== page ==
The hedge fund that has profited most from the bursting of the US housing bubble has hired the man widely blamed for inflating it in the first place: former Federal Reserve chairman Alan Greenspan.
Paulson & Co, the New York-based hedge-fund manager whose bets against the US mortgage market earned it $15bn (£7.6bn) last year, said yesterday that Mr Greenspan will become an adviser on economic issues and monetary policy.
It is the third major advisory role taken by Mr Greenspan since his retirement two years ago. He already works for Deutsche Bank and the bond investment house Pimco, but this latest position is his most eye-catching, considering Mr Greenspan has been blamed for sowing the seeds of the current credit crisis by keeping interest rates too low for too long in the early years of the decade. Inflated house prices in many parts of the US are now coming down sharply and mortgage defaults are rising, sending shockwaves through the financial markets where mortgage derivatives are traded.
It was bets against mortgage derivatives that pushed Paulson & Co funds up last year and netted its founder, John Paulson, a personal pay-day of between $3bn and $4bn. His funds are continuing to place bearish bets on other areas of the financial markets, most notably corporate debt, in the expectation of a US recession this year. Mr Greenspan, too, now believes a recession is likely.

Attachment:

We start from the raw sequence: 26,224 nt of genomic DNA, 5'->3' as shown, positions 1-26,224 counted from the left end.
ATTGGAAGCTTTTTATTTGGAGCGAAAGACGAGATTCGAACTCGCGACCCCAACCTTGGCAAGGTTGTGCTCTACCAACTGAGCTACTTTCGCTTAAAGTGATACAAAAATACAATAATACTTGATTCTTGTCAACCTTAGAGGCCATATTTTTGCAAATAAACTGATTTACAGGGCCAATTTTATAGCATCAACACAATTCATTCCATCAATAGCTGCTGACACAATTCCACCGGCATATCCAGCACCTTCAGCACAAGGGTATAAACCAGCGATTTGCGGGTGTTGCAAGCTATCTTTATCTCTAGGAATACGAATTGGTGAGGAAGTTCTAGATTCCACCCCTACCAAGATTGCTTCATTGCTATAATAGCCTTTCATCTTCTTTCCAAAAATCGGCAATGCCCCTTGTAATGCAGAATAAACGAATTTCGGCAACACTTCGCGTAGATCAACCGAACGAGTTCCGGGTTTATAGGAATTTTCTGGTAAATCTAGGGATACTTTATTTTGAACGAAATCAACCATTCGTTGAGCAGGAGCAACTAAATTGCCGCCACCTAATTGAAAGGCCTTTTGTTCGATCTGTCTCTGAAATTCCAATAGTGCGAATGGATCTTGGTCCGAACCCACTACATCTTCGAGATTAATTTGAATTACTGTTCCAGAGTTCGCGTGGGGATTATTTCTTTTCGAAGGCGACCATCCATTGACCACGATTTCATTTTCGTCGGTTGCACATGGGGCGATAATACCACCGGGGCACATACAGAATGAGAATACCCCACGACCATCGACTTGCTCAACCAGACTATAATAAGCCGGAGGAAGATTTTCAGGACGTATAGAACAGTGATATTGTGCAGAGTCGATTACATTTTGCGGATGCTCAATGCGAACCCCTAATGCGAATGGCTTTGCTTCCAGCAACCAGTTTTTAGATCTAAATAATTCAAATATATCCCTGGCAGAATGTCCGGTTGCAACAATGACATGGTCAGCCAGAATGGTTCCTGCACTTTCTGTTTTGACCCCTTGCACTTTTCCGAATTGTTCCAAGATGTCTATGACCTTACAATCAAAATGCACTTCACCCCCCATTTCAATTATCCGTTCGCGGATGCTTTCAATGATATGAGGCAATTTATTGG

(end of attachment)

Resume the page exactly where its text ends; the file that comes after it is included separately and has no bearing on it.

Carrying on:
"Anticipating the direction of the economy, and assessing the potential for and severity of a US recession, are fundamental in formulating investment strategy," Mr Paulson said. "Mr Greenspan's [experience]... gives him a unique perspective from which to help our team."
Mr Greenspan's remuneration was not disclosed. The 81-year-old has defended his role in the housing market boom and bust, saying that central bankers have difficulty preventing asset bubbles and must focus on protecting overall economic growth.